Famed among Tarantino's admirers and detractors alike as the film that inspired/was ripped off by Reservoir Dogs, Ringo Lam's City On Fire doesn't really provide much in the way of fuel or ammunition for either camp: in truth, it's a very different animal with only the last ten minutes bearing much resemblance to the massively-chinned fading wunderkind's breakthrough movie. Nor is it quite the classic of Asian cinema it is often held to be (presumably by those who haven't seen it considering how often it is wildly inaccurately described), but rather a solidly crafted Hong Kong cops and robbers flick that does its job well for 104 minutes but doesn't exactly sear itself on your memory. Yes, it does end up in a warehouse with three crooks having a Mexican standoff over an undercover cop bleeding to death from a stomach wound on the floor, but the bulk of the film is concerned with Chow Yun Fat's undercover cop trying to quit but forced into that fatal one last job infiltrating Danny Lee's gang of cop-killing jewel robbers.

Budget restraints restrict the amount of action, though what there is is typically well-handled, while as a dramatic character study it is somewhat diluted by the clumsy comedy with Chow's fiancée and the signs of the usual making-it-up-as-we-go-along Hong Kong thriller screen writing that sees Lee's character change from stylish city slicker in the robbery scenes to a rather more simple-minded working Joe as he and Chow bond while hiding out before the last big job. It's not too strong on logic either, with some of the police too happy to torture one of their own and conspire to arrest him for it not to seem like stretching dramatic contrivance to breaking point at times.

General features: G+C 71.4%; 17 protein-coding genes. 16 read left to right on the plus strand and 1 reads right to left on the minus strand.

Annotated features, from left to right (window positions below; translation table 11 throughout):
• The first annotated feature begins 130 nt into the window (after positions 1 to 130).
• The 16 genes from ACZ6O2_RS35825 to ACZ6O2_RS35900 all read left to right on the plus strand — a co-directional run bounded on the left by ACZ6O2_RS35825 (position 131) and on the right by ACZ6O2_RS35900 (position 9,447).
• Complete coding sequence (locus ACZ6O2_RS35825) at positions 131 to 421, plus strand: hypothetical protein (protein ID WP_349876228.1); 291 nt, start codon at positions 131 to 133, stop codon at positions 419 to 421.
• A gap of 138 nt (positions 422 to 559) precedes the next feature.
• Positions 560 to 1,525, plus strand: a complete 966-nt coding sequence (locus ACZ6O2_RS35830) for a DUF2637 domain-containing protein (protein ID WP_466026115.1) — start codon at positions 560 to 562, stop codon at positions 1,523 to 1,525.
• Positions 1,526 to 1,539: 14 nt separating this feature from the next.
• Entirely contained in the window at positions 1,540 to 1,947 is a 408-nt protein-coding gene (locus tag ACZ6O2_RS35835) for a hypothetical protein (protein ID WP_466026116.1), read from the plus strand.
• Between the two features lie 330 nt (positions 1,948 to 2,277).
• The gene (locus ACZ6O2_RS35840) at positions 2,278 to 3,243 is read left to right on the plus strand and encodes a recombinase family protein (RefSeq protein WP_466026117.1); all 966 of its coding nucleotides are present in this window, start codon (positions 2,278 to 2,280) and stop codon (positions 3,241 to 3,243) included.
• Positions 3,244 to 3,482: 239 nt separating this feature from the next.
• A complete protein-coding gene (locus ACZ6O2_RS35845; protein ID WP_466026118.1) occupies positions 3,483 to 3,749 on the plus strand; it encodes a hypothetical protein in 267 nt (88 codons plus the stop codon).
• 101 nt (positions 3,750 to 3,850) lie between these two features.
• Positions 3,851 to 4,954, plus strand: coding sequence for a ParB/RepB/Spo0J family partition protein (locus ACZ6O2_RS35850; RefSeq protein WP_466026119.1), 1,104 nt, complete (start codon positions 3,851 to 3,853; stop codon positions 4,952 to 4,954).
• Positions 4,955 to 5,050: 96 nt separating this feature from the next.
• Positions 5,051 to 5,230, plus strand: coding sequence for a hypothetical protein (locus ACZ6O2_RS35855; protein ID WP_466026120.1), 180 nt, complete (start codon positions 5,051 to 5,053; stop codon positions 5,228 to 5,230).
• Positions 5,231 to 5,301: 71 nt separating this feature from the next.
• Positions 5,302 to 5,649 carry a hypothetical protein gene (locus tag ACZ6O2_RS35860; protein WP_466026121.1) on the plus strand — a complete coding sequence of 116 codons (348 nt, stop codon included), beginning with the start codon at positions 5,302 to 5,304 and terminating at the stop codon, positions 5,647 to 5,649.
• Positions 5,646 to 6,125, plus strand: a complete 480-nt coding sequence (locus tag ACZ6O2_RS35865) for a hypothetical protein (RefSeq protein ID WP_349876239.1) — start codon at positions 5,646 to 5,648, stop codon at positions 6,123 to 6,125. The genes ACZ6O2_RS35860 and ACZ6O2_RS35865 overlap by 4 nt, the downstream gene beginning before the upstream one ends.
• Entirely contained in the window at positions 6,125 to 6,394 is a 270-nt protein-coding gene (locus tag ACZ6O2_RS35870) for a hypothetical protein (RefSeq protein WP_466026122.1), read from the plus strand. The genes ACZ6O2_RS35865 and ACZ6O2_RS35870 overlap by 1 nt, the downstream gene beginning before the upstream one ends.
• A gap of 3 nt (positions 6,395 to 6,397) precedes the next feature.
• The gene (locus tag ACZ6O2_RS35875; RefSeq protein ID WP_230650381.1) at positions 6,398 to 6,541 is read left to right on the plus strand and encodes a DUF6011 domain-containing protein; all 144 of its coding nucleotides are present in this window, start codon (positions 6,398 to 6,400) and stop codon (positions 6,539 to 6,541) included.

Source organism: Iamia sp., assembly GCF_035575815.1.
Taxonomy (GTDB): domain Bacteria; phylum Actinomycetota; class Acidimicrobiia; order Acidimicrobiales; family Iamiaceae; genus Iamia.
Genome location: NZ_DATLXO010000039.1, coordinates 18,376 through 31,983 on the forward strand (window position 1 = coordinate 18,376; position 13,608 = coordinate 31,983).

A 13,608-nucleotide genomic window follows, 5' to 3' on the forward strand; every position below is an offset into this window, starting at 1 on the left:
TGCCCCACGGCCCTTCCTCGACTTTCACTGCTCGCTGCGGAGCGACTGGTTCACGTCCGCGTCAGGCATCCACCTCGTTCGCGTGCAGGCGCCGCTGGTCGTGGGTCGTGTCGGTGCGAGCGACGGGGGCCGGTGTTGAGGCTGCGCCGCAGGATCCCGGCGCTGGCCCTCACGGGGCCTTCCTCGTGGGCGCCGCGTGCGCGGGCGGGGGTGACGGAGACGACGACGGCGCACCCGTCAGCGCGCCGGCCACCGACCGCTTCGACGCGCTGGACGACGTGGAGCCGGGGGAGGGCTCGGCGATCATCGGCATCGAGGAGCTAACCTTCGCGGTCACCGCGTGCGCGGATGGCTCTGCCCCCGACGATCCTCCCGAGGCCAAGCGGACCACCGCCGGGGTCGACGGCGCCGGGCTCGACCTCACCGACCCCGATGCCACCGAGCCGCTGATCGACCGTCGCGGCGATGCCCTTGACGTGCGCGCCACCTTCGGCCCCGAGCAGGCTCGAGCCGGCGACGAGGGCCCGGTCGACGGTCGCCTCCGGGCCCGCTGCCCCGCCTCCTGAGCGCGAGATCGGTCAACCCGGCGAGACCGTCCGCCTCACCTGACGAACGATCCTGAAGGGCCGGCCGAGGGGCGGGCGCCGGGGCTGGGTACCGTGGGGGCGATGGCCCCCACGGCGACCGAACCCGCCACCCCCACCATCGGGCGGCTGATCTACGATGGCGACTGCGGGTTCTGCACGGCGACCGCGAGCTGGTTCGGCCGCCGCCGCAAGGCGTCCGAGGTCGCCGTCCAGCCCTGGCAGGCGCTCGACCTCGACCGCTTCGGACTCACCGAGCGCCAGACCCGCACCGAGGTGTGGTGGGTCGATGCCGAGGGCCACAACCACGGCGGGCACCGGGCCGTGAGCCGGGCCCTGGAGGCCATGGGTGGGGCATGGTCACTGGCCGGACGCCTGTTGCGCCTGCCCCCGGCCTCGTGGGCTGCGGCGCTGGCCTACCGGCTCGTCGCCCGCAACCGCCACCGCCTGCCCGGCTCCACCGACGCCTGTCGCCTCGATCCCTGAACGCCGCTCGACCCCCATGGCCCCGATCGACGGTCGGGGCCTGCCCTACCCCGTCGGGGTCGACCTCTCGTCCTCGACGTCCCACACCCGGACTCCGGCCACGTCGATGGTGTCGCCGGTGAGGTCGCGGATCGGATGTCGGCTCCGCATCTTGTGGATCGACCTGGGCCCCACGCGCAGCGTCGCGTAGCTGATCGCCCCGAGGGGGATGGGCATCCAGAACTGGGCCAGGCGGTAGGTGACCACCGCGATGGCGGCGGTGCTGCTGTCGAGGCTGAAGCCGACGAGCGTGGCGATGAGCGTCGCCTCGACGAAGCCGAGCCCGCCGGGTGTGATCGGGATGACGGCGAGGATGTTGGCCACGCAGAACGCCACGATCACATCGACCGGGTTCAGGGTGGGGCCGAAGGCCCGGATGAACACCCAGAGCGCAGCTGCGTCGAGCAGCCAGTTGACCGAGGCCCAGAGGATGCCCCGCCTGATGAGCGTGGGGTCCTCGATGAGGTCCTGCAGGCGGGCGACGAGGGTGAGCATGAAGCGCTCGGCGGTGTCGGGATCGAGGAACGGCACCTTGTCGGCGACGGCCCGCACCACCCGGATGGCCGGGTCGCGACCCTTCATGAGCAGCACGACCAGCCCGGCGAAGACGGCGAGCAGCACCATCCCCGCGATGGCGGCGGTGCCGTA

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1 of 1 people found the following review helpful
5.0 out of 5 stars Classic 18 April 2007
Format:DVD
Directed by the much lauded Ringo Lam, this movie centres on Undercover Cop Chow Yun Fats infiltration of a gang of thieves. City On Fire is well written and paced, and all the characters are well developed. Chow Yun Fat fans should be warned that its not a straight up actioner, more of a crime thriller (although theres a fair amount of action including some stunning set pieces). This gives Yun Fat a platform for arguably his best performance. Theres a humanity in the interplay between Chow and his girlfriend, and also of Danny Lee's thief character that makes the film stunningly compelling. City On Fire has been hugely influential since, with films like Donnie Brasco and Reservoir Dogs liberally borrowing ideas from it. The film is a timeless career highlight for both Actor and Director.
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4.0 out of 5 stars Awesome undercover cop movie. 20 Feb 2014
Format:DVD
Ringo Lam is (in my opinion at least) one of Hong Kong's most underrated directors and City on Fire is him in top form. Chow Yun Fat is brilliant (as usual) in the lead role and you can see the inspiration that Tarantino took for Reservoir Dogs. If you're a fan of undercover cop films then you should definitely enjoy this.